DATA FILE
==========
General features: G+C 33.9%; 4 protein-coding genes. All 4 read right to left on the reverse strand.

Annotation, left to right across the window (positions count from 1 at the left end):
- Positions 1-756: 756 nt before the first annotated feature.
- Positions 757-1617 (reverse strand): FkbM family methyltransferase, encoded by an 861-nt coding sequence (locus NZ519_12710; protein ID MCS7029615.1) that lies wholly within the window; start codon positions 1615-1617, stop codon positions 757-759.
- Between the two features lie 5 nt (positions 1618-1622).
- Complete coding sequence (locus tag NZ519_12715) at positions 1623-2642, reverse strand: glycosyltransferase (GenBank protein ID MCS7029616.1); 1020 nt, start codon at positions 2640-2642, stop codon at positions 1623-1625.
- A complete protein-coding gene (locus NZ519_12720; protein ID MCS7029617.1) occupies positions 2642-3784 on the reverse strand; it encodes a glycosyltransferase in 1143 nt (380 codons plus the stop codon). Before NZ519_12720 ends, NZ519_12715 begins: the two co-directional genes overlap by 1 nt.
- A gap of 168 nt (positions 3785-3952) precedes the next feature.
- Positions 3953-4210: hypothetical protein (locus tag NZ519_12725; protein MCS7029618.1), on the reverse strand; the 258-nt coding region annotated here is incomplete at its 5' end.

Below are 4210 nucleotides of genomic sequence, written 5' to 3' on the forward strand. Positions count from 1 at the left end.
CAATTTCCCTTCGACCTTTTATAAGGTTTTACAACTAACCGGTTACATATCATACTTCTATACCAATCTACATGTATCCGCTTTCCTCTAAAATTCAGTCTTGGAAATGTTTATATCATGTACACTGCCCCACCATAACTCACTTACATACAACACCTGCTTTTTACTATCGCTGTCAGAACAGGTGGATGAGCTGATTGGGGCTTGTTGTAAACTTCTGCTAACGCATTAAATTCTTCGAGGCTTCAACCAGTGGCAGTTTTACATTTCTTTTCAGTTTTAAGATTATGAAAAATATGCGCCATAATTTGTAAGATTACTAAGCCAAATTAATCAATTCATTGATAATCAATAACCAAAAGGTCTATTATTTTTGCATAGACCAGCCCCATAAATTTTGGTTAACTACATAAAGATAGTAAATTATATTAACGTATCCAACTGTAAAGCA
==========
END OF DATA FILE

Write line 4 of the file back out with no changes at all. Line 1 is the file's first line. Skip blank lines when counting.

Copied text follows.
- Positions 757-1617 (reverse strand): FkbM family methyltransferase, encoded by an 861-nt coding sequence (locus NZ519_12710; protein ID MCS7029615.1) that lies wholly within the window; start codon positions 1615-1617, stop codon positions 757-759.